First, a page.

Nowadays, the detection of fruit infected with Penicillium sp. fungi on packing lines is carried out manually under ultraviolet illumination. Ultraviolet sources induce visible fluorescence of essential oils, present in the skin of citrus and which are released by the action of fungi, thus increasing the contrast between sound and rotten skin. This work analyses a set of techniques aimed at detecting rotten citrus without the use of UV lighting. The techniques used include hyperspectral image acquisition, pre-processing and calibration, feature selection and segmentation using linear and non-linear methods for classification of fruits. Different methods such as correlation analysis, mutual information, stepwise, and genetic algorithms based on linear discriminant analysis (LDA) are studied to select the most relevant bands. Image segmentation relies on the combination of efficient band selection techniques and also on pixel classification methods such as classification and regression trees (CART) and LDA. The results were obtained using a large dataset of images of mandarins cv. “Clemenules” by applying the CART method. The hyperspectral computer vision system proposed here is capable of detecting damage caused by Penicillium digitatum in mandarins using a reduced set of optimally selected bands.
Journal of Food Engineering – Elsevier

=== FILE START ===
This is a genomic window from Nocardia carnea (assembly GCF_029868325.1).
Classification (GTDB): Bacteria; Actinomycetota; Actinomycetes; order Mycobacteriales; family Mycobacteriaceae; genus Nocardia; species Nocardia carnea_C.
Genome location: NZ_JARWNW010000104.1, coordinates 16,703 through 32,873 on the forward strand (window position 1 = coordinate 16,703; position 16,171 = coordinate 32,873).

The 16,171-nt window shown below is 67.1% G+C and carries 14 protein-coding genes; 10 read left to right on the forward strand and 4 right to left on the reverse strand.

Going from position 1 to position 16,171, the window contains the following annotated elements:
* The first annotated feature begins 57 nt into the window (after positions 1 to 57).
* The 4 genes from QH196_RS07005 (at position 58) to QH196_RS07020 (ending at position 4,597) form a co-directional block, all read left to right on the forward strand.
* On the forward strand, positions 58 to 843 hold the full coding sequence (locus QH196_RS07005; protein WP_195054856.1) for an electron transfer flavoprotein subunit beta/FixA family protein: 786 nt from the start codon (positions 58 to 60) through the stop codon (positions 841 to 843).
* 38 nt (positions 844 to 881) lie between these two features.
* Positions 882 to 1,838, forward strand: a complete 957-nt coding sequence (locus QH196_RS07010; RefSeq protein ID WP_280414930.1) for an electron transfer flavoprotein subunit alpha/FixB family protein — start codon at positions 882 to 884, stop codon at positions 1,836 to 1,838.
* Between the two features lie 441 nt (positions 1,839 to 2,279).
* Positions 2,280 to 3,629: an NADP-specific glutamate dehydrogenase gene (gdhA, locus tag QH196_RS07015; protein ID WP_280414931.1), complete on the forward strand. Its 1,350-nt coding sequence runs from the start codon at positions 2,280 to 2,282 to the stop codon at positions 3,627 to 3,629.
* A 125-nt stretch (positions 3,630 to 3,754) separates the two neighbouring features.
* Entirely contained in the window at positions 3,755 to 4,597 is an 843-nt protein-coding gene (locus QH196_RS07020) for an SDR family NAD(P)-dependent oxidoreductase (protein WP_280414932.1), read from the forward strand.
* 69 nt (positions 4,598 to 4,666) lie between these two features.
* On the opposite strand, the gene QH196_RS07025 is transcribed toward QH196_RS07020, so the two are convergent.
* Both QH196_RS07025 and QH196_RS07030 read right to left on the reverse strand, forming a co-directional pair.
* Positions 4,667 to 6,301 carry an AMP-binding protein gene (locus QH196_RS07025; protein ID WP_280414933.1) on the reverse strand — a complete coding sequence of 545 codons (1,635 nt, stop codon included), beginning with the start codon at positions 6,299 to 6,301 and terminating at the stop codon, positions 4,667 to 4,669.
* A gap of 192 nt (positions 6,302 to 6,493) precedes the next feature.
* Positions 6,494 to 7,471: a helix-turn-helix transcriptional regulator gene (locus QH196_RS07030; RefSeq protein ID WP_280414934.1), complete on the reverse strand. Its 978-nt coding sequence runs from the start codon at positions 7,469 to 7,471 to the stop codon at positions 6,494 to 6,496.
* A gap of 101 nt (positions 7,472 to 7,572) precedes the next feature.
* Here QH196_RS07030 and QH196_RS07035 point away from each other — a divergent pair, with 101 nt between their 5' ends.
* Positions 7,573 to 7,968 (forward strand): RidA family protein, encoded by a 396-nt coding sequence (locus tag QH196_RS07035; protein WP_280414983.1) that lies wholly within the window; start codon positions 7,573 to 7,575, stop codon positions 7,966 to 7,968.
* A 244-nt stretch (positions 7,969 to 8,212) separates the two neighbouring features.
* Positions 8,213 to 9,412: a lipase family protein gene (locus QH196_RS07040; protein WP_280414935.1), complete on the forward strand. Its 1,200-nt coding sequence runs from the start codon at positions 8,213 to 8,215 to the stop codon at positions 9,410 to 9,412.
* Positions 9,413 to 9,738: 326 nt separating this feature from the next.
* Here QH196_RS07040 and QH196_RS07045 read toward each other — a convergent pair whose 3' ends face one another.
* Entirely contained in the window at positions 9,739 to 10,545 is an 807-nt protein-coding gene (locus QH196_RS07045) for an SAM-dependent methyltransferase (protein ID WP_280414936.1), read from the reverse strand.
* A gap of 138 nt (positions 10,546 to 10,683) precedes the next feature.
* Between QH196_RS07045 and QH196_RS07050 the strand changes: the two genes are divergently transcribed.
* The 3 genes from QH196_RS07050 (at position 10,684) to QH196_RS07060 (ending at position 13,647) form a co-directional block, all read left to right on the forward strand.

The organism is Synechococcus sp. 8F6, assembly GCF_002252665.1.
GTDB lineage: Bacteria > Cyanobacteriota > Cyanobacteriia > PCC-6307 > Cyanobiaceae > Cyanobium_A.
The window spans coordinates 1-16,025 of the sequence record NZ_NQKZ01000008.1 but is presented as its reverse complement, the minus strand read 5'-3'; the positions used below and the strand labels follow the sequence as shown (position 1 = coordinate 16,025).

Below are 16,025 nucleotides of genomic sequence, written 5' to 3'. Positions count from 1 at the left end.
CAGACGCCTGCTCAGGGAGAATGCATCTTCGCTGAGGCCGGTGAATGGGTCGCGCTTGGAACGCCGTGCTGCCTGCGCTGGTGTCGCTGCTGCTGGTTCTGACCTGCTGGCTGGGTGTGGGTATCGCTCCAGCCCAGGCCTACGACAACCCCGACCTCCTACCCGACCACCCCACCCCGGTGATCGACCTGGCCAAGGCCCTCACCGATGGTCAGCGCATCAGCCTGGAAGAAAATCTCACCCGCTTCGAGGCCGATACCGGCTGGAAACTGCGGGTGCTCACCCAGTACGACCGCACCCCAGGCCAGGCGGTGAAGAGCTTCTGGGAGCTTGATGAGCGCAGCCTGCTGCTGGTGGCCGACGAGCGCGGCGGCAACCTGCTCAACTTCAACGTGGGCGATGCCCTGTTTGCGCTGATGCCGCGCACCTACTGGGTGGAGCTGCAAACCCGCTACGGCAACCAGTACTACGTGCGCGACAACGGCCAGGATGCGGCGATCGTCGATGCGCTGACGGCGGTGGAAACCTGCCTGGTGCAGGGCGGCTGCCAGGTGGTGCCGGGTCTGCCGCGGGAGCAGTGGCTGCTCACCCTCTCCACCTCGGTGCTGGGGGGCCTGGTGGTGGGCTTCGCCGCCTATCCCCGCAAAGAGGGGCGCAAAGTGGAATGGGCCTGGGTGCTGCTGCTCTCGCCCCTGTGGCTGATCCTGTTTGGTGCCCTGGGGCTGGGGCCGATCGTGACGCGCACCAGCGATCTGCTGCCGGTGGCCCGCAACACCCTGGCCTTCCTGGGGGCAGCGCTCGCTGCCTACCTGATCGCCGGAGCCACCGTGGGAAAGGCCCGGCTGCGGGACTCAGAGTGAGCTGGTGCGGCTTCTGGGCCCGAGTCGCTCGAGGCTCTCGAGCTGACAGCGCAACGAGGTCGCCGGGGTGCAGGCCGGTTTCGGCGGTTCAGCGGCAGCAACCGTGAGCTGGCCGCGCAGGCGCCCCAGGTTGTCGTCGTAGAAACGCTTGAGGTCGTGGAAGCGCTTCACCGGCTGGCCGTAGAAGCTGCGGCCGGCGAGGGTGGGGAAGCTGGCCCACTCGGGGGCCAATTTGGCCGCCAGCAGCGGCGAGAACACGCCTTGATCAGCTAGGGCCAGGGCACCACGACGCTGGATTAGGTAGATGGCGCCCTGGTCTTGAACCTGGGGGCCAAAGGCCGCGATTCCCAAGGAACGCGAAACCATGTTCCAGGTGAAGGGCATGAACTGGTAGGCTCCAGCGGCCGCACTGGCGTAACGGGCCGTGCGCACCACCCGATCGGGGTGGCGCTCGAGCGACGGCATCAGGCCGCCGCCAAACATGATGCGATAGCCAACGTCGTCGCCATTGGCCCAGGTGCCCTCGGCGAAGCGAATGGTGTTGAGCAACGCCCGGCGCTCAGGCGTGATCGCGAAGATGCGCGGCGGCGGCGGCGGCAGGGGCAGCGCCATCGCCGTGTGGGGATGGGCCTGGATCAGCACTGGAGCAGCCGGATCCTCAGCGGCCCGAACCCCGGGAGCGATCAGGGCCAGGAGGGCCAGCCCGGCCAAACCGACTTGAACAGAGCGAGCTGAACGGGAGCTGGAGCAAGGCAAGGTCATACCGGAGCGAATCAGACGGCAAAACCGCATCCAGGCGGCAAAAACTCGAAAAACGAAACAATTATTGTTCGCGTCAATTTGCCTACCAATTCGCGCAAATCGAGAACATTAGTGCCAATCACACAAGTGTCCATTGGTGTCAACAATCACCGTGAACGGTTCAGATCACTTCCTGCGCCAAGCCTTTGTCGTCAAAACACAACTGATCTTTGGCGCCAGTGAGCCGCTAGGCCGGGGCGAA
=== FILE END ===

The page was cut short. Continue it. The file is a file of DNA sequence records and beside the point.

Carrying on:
Published: Nov 1, 2008
It’s your single place to instantly
discover and read the research
that matters to you.
Enjoy affordable access to
over 18 million articles from more than
15,000 peer-reviewed journals.
All for just $49/month
Query the DeepDyve database, plus search all of PubMed and Google Scholar seamlessly
Save any article or search result from DeepDyve, PubMed, and Google Scholar... all in one place.
Get unlimited, online access to over 18 million full-text articles from more than 15,000 scientific journals.
Read from thousands of the leading scholarly journals from SpringerNature, Elsevier, Wiley-Blackwell, Oxford University Press and more.
All the latest content is available, no embargo periods.
“Hi guys, I cannot tell you how much I love this resource. Incredible. I really believe you've hit the nail on the head with this site in regards to solving the research-purchase issue.”Daniel C.
“Whoa! It’s like Spotify but for academic articles.”@Phil_Robichaud
“I must say, @deepdyve is a fabulous solution to the independent researcher's problem of #access to #information.”@deepthiw
“My last article couldn't be possible without the platform @deepdyve that makes journal papers cheaper.”@JoseServera